Return to Timeline of the History of Computers
Dan Bricklin (b. 1951), Bob Frankston (b. 1949)
After graduating with an undergraduate degree in computer science from MIT in 1973, Dan Bricklin worked at DEC for a bit, then briefly at the FasFax Corporation, which manufactured cash registers. When he decided to go back and earn a master’s degree in business administration from Harvard, he found that doing business analyses on paper was sheer drudgery. So Bricklin wrote a program on an Apple II in BASIC to automate the calculations and let him concentrate on the modeling.
Bricklin partnered with his friend Bob Frankston, who rewrote the program into the Apple II’s machine code using a cross-assembler that he also wrote, which ran on a mainframe computer at MIT. In 1979, the two incorporated as Software Arts to further develop the program. A few months later, they licensed it to a company called Personal Software (soon renamed VisiCorp), which brought the program to the market. Over the following five years, more than a million copies of VisiCalc were sold.
There had been previous numeric-modeling tools on IBM mainframe computers, but VisiCalc was the first program to combine interactivity, automatic recalculation, in-place editing, and the look of a traditional spreadsheet. These features made VisiCalc incredibly easy to learn, and its advanced features for creating and editing formulas made it possible for nonprogrammers to build complex financial models almost immediately. Companies started buying $2,000 Apple II computers to run a $100 program.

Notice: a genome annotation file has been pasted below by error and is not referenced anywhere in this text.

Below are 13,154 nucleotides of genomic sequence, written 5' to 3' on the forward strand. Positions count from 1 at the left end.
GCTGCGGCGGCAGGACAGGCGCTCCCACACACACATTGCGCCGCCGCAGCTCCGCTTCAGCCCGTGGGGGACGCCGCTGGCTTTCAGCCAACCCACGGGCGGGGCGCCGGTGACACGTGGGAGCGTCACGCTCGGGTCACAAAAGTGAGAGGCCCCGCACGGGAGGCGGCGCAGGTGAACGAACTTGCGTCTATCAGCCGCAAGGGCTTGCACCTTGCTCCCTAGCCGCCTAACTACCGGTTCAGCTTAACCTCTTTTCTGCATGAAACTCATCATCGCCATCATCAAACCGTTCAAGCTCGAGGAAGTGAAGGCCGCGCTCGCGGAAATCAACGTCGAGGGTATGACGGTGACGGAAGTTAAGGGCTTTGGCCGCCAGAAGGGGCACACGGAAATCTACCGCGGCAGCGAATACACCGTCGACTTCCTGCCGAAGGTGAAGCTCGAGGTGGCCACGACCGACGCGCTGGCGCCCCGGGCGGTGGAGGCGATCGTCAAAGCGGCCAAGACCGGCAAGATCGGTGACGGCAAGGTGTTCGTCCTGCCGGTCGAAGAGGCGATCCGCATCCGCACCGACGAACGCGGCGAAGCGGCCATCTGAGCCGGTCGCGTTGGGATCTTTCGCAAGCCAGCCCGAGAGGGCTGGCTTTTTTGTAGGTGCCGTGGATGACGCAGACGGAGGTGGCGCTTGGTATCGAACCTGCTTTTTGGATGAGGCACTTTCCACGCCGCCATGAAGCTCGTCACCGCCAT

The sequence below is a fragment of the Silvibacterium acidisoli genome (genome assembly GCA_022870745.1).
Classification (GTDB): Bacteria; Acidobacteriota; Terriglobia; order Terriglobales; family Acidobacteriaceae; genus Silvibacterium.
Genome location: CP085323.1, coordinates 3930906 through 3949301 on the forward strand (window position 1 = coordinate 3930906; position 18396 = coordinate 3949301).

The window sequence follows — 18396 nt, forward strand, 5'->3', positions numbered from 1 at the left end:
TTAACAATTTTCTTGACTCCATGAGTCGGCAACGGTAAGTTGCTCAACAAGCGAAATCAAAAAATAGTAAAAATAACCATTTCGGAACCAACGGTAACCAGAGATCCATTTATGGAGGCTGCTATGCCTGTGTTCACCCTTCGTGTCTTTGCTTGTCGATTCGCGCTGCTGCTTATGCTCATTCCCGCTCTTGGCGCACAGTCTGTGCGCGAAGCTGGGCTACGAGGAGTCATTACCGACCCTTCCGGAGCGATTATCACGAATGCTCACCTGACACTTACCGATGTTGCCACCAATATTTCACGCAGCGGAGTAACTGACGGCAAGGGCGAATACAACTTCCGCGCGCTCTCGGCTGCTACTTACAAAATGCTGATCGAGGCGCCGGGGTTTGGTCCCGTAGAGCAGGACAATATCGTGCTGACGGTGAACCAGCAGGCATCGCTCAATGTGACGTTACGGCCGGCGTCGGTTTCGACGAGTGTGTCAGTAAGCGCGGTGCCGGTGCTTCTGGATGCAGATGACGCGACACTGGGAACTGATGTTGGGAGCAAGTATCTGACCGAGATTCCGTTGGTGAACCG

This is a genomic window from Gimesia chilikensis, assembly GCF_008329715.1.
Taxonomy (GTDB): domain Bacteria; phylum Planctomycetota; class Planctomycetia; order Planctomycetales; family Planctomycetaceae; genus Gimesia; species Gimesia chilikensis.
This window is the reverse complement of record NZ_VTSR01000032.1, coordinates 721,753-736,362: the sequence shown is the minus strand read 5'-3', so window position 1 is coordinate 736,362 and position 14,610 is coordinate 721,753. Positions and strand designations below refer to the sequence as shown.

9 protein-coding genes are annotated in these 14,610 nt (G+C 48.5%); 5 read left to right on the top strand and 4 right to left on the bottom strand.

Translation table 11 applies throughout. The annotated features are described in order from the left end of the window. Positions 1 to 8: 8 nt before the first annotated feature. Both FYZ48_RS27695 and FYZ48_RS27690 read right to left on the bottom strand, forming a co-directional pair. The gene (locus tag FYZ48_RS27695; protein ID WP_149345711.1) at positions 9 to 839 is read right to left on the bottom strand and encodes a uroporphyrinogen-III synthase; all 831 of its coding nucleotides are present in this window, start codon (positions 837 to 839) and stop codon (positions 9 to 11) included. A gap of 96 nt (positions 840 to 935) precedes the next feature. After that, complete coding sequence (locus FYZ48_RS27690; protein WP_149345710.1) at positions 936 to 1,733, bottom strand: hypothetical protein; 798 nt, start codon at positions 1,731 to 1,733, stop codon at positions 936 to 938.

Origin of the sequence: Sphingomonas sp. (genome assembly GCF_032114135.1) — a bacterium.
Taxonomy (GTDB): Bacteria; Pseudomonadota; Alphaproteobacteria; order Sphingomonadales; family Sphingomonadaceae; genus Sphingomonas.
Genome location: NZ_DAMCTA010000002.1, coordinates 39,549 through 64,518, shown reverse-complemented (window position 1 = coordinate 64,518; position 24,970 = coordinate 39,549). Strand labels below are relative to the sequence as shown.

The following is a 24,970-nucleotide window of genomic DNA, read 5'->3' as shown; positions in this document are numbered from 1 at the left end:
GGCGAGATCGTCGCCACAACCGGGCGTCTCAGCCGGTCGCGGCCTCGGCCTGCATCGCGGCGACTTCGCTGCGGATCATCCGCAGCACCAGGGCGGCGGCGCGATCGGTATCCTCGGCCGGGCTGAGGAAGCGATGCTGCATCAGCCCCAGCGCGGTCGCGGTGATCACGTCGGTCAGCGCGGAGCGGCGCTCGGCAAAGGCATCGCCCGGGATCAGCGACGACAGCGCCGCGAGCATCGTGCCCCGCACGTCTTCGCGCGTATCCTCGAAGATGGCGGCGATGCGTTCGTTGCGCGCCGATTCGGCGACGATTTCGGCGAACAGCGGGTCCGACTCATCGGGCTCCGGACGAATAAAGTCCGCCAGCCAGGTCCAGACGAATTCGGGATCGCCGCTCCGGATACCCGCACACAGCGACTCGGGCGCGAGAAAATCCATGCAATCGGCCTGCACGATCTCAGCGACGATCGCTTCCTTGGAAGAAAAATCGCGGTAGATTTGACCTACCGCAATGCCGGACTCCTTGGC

But the Apple II was the wrong computer to launch a successful business application. The computer had a display of just 25 lines of blocky 40-column text and a puny 8-bit microprocessor, and it maxed out at just 48 kibibytes of RAM. In 1981, IBM introduced the IBM PC, with a 25-by-80 display and a 16-bit microprocessor that could address a maximum of 640 kibibytes of RAM—more than enough room to hold a complex financial model. Two years later, the Lotus Development Corporation released 1-2-3®, a spreadsheet that could take advantage of what the PC had to offer. Sales of VisiCalc plummeted from $12 million in 1983 to $3 million in 1984. In April 1985, Lotus bought Software Arts and immediately pulled the VisiCalc from the market.
SEE ALSO Apple II (1977)
The user’s guide for VisiCalc, the first spreadsheet for personal computers.